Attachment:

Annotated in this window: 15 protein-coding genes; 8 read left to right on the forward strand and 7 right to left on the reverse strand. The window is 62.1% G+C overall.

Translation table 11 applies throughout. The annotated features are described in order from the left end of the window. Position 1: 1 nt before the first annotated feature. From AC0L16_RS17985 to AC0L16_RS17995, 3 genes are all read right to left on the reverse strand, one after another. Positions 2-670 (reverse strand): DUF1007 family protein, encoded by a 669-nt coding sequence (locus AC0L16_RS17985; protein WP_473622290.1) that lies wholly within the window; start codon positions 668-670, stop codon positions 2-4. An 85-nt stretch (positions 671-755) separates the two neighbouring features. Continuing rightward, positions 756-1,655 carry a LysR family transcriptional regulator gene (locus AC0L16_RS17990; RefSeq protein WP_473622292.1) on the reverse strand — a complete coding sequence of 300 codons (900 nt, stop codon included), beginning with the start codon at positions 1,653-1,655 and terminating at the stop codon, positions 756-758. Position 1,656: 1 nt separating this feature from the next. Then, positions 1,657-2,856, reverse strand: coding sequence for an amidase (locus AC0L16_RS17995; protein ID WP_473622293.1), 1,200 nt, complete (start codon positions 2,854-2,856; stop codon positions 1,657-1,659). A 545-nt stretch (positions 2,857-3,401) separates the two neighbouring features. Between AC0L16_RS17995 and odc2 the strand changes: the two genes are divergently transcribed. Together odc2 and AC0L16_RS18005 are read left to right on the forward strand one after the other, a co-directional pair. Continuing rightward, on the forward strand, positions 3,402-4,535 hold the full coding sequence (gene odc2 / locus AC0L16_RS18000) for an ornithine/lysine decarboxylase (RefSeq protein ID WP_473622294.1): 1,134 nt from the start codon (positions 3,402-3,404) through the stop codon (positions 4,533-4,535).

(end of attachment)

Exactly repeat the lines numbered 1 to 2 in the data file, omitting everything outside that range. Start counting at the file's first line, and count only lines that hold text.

Annotated in this window: 15 protein-coding genes; 8 read left to right on the forward strand and 7 right to left on the reverse strand. The window is 62.1% G+C overall.

Translation table 11 applies throughout. The annotated features are described in order from the left end of the window. Position 1: 1 nt before the first annotated feature. From AC0L16_RS17985 to AC0L16_RS17995, 3 genes are all read right to left on the reverse strand, one after another. Positions 2-670 (reverse strand): DUF1007 family protein, encoded by a 669-nt coding sequence (locus AC0L16_RS17985; protein WP_473622290.1) that lies wholly within the window; start codon positions 668-670, stop codon positions 2-4. An 85-nt stretch (positions 671-755) separates the two neighbouring features. Continuing rightward, positions 756-1,655 carry a LysR family transcriptional regulator gene (locus AC0L16_RS17990; RefSeq protein WP_473622292.1) on the reverse strand — a complete coding sequence of 300 codons (900 nt, stop codon included), beginning with the start codon at positions 1,653-1,655 and terminating at the stop codon, positions 756-758. Position 1,656: 1 nt separating this feature from the next. Then, positions 1,657-2,856, reverse strand: coding sequence for an amidase (locus AC0L16_RS17995; protein ID WP_473622293.1), 1,200 nt, complete (start codon positions 2,854-2,856; stop codon positions 1,657-1,659). A 545-nt stretch (positions 2,857-3,401) separates the two neighbouring features. Between AC0L16_RS17995 and odc2 the strand changes: the two genes are divergently transcribed. Together odc2 and AC0L16_RS18005 are read left to right on the forward strand one after the other, a co-directional pair. Continuing rightward, on the forward strand, positions 3,402-4,535 hold the full coding sequence (gene odc2 / locus AC0L16_RS18000) for an ornithine/lysine decarboxylase (RefSeq protein ID WP_473622294.1): 1,134 nt from the start codon (positions 3,402-3,404) through the stop codon (positions 4,533-4,535).